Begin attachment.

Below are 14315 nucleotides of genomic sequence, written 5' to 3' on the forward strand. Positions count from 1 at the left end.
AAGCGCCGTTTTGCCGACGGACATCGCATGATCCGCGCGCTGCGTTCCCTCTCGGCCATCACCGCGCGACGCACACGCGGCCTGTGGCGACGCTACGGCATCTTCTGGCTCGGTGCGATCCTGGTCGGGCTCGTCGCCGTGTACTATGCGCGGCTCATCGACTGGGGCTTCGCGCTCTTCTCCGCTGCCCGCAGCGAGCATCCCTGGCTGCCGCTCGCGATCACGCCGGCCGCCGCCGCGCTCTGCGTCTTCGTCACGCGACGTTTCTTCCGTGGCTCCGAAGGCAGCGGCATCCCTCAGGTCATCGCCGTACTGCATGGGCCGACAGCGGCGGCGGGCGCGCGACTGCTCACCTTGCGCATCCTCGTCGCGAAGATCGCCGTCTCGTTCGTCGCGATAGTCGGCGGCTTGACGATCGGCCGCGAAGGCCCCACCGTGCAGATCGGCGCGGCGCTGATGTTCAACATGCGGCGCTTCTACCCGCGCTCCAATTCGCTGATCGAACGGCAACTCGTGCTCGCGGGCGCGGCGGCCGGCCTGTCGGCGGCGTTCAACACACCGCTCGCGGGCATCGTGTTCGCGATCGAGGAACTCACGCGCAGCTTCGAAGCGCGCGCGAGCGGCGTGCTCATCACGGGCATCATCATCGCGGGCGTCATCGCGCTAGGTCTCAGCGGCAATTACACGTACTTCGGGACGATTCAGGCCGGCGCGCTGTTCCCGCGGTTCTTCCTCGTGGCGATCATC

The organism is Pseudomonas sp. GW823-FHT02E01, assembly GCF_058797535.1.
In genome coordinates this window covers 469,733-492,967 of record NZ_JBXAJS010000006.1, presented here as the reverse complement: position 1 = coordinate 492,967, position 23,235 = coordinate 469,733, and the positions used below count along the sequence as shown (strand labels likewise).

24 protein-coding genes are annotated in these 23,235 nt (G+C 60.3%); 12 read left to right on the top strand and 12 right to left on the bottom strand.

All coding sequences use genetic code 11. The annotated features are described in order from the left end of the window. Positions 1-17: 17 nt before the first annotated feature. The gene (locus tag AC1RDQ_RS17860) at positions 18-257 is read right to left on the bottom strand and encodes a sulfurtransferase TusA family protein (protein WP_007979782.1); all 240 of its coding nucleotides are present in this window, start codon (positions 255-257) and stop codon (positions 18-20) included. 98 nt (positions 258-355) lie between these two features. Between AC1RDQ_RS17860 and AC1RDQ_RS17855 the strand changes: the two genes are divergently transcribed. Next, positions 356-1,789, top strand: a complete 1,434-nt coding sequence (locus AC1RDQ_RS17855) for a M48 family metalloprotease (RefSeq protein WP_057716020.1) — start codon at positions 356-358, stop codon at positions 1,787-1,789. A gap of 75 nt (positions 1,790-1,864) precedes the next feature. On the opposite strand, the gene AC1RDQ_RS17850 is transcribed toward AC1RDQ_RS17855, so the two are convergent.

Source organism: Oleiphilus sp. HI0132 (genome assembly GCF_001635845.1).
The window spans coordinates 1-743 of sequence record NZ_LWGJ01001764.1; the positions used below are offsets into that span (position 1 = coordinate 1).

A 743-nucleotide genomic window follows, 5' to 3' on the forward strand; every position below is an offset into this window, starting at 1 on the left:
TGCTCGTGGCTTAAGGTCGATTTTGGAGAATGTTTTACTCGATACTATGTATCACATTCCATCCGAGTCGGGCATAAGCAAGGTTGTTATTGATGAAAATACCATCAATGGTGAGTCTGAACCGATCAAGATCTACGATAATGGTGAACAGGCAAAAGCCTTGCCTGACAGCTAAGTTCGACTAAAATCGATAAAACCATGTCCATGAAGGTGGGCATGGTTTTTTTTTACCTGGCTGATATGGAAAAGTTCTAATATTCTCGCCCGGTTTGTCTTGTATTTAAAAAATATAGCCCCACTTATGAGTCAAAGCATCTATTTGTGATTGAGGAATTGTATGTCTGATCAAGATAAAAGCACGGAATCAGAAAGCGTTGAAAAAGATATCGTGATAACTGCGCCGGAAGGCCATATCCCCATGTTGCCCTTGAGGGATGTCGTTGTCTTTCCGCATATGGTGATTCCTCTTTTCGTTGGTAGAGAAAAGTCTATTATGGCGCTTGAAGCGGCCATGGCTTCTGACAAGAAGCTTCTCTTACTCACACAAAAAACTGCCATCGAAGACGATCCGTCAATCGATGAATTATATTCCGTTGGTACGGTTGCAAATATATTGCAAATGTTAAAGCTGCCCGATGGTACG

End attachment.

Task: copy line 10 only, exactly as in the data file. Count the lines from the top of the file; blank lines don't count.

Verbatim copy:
TGCTCGTGGCTTAAGGTCGATTTTGGAGAATGTTTTACTCGATACTATGTATCACATTCCATCCGAGTCGGGCATAAGCAAGGTTGTTATTGATGAAAATACCATCAATGGTGAGTCTGAACCGATCAAGATCTACGATAATGGTGAACAGGCAAAAGCCTTGCCTGACAGCTAAGTTCGACTAAAATCGATAAAACCATGTCCATGAAGGTGGGCATGGTTTTTTTTTACCTGGCTGATATGGAAAAGTTCTAATATTCTCGCCCGGTTTGTCTTGTATTTAAAAAATATAGCCCCACTTATGAGTCAAAGCATCTATTTGTGATTGAGGAATTGTATGTCTGATCAAGATAAAAGCACGGAATCAGAAAGCGTTGAAAAAGATATCGTGATAACTGCGCCGGAAGGCCATATCCCCATGTTGCCCTTGAGGGATGTCGTTGTCTTTCCGCATATGGTGATTCCTCTTTTCGTTGGTAGAGAAAAGTCTATTATGGCGCTTGAAGCGGCCATGGCTTCTGACAAGAAGCTTCTCTTACTCACACAAAAAACTGCCATCGAAGACGATCCGTCAATCGATGAATTATATTCCGTTGGTACGGTTGCAAATATATTGCAAATGTTAAAGCTGCCCGATGGTACG